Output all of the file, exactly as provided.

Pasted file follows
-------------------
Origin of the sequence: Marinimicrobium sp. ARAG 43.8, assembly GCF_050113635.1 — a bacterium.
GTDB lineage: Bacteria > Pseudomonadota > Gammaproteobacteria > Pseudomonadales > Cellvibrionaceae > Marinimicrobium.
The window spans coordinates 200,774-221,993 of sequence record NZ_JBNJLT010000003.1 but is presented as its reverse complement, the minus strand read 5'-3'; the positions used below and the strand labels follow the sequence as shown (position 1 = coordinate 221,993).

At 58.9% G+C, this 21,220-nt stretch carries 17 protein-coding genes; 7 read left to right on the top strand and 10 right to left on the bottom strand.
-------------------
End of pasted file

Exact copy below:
Origin of the sequence: Marinimicrobium sp. ARAG 43.8, assembly GCF_050113635.1 — a bacterium.
GTDB lineage: Bacteria > Pseudomonadota > Gammaproteobacteria > Pseudomonadales > Cellvibrionaceae > Marinimicrobium.
The window spans coordinates 200,774-221,993 of sequence record NZ_JBNJLT010000003.1 but is presented as its reverse complement, the minus strand read 5'-3'; the positions used below and the strand labels follow the sequence as shown (position 1 = coordinate 221,993).

At 58.9% G+C, this 21,220-nt stretch carries 17 protein-coding genes; 7 read left to right on the top strand and 10 right to left on the bottom strand.